The EU report on drug abuse in Nigeria


The report of the National Drug Use Survey, released in Abuja last week, to the effect that 14.3 million people (14.4 per cent of Nigerian’s population) abused drugs such as tramadol, codeine and cannabis in 2018 is quite worrisome.

The report is even more alarming on the backdrop of the fact that the number of drug users in Nigeria is higher than the entire population of some European countries. The statistics showed that those involved in drug use are mainly between 15 and 64 years of age. One in every four is also a woman.

The first ever drug use survey in Nigeria in January 2019 was conducted by the Nigerian Bureau of Statistics (NBS), Centre for Research and Information on Substance Abuse (CRISA), and the Federal Ministry of Health (FMoH) with the support of United Nations Office on Drugs and Crime (UNODC) and the European Union (EU). The survey showed that the rate of drug use in Nigeria in 2018 is more than twice the global average of 5.3 per cent.

According to the report, close to three million of the drug users are drug dependent and cannot access help due to lack of health facilities. Speaking at the public presentation of the report, the Minister of State for Health, Osagie Ehanire, said drug use in Nigeria has become a public health challenge.

He said “the extremely limited availability of drug counseling and treatment services has intensified the health crisis in the country. Women drug users often do not get specialised attention in the country because most of the limited facilities are targeted at male drug users.”

 The survey is the first ever large scale nation-wide survey to examine the extent and pattern of drug use in the country. It involved 38,850 respondents in the household survey and 9,344 high-risk drug users across all states of the country.

The report provides for the first time, a robust data on the prevalence of drug use in Nigeria at the national level and also by geopolitical zones and states.

 Ehanire thanked UNODC and EU for supporting the Nigerian government to conduct the survey and emphasised the importance of having statistically sound and relevant data on the pattern of drug use, including high-risk drug use, to inform policy formulation and implementation.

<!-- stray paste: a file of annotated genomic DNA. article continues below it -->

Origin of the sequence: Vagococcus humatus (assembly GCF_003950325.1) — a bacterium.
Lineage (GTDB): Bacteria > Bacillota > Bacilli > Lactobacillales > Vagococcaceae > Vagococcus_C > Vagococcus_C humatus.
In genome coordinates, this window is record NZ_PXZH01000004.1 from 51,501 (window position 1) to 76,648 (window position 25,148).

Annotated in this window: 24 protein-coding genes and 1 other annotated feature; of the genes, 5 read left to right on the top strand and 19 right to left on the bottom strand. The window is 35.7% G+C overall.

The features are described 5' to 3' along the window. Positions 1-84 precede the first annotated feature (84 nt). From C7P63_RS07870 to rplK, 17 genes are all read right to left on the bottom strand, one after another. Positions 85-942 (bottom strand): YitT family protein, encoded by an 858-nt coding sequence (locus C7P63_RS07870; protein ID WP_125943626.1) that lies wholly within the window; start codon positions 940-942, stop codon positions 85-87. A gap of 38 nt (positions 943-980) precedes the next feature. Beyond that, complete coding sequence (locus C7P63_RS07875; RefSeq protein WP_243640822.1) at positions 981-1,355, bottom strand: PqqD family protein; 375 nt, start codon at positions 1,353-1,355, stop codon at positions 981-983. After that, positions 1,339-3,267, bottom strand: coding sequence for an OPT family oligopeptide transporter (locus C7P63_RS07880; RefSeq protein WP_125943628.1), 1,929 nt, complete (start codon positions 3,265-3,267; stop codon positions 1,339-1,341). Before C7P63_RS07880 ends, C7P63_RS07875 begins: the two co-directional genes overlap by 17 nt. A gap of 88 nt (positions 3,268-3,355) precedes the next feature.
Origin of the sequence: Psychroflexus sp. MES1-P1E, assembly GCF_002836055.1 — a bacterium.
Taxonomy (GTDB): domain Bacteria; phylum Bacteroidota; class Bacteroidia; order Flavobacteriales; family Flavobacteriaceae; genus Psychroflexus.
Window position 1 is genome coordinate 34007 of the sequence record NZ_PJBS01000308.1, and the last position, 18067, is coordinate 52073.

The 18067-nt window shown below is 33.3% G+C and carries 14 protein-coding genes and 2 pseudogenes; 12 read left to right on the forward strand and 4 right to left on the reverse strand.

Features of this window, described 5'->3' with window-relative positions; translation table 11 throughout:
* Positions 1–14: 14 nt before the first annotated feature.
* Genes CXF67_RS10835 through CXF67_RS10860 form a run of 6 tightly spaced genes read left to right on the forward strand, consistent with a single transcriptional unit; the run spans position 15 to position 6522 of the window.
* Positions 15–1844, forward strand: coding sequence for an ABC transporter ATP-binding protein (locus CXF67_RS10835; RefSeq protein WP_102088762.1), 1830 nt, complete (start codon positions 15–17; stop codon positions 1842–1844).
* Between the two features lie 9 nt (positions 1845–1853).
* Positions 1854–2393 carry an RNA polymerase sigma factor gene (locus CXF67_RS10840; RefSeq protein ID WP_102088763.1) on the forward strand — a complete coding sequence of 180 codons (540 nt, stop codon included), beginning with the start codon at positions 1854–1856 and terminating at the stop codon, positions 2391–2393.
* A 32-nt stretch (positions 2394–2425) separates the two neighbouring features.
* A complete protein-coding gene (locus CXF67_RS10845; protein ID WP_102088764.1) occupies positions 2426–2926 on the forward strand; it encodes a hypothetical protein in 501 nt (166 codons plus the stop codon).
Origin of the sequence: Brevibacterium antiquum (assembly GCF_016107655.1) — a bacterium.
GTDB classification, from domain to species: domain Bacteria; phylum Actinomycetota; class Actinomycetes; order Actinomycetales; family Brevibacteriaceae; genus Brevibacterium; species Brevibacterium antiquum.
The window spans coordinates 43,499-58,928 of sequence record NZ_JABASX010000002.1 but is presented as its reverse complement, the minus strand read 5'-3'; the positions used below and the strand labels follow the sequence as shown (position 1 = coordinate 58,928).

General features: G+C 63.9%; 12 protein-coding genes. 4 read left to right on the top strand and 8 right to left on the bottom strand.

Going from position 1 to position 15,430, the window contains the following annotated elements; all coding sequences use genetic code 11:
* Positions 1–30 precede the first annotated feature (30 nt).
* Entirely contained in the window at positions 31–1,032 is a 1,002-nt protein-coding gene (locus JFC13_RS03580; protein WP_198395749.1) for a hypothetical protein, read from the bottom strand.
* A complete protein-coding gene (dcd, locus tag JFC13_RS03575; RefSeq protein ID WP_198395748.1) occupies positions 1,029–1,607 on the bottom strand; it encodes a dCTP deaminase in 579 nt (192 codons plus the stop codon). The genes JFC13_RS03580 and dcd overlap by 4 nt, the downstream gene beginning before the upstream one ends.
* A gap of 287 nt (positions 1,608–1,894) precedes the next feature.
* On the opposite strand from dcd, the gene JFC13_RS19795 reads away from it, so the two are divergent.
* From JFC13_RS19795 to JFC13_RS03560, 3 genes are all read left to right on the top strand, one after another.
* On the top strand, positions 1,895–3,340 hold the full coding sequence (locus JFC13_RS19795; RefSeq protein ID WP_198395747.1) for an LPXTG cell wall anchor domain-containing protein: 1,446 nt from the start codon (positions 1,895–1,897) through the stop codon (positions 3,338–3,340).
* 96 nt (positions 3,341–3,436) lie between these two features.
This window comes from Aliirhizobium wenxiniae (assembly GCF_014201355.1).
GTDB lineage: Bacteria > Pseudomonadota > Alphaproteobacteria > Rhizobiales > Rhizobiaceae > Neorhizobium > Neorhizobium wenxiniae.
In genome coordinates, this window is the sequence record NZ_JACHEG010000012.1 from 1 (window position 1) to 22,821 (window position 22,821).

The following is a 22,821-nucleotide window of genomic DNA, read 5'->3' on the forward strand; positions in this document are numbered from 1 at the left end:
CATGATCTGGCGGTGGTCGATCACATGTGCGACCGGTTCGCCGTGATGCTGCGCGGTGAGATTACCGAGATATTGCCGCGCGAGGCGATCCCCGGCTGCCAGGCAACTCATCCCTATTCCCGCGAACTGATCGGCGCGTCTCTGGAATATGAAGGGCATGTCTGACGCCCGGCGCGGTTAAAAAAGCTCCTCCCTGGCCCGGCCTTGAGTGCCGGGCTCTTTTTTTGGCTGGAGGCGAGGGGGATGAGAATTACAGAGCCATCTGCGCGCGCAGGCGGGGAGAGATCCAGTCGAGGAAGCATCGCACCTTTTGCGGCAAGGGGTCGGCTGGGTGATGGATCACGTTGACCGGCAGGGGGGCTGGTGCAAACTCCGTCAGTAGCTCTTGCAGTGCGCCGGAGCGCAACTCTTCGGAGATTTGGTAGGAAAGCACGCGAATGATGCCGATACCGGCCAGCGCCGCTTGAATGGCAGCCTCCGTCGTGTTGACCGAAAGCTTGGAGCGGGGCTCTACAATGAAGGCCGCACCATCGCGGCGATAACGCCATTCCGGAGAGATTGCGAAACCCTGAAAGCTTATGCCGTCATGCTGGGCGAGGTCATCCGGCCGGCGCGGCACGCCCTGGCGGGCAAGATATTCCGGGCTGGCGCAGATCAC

According to the report, “While the misuse of these substances is worrying, we have to also recognise that they have a legitimate medical use and it is important to ensure that such prescription opioids are made readily available to those who have a medical need. Any response at the policy and intervention level will need to be nuanced and be mindful of this complexity.

As part of efforts to address the rising cases of substance and drug abuse and misuse in Nigeria, the UNODC at Vienna, Austria, demonstrated how to evolve drug control response in the country through informed new data.

 The recommendations were revealed by the Director, Division for Operations of UNODC, Ms. Miwa Kato. He said drug dependence takes a terrible toll on an individual’s health and well-being.

However, the consequences of drug use are not limited to the individual – the illicit use of drugs can be emotionally, socially and financially catastrophic for the families of drug users and the communities where they live and work.

These adverse effects are universal and not bound by geography, culture, religion or gender. Drug dependence and its impact on Nigeria has been a visible part of public debate in the past few years, but due to the clandestine nature of drug use, credible information that could inform evidencebased responses on this issue has not been readily available. Kato said any response on drug use needs to be rooted in an understanding of the nature of the condition. Drug dependence is a chronic relapsing medical condition.

 The reasons why people use drugs are complex and are based on various social and health vulnerabilities – not on factors such as personal weakness or lack of morals.

“In the past, drug responses have focused mainly on criminalisation and law enforcement. However, globally and in Nigeria the approach to drug control has shifted treating drug use first and foremost as what it is – a health issue. In the pursuit of a ‘balanced approach’ the focus has been increasingly on drug use prevention, treatment and care.

 In Nigeria, this balanced approach is an underpinning principle of the National Drug Control Master Plan 2015 – 2019 and should be even further strengthened in the new National Drug Control Master Plan 2020-2024 presently being developed by government.”

We commend the effort of the Buhari administration in tackling the menace of drug abuse and trafficking which is a global phenomenon. However, it is pertinent to advise the federal government not to treat the report on the drug use survey with levity as is wont with most government’s reports.

In fact, government needs to urgently devise a holistic framework to stem the rising tide of drug abuse in order to save Nigeria from being a country of mad people in the next 20 years.

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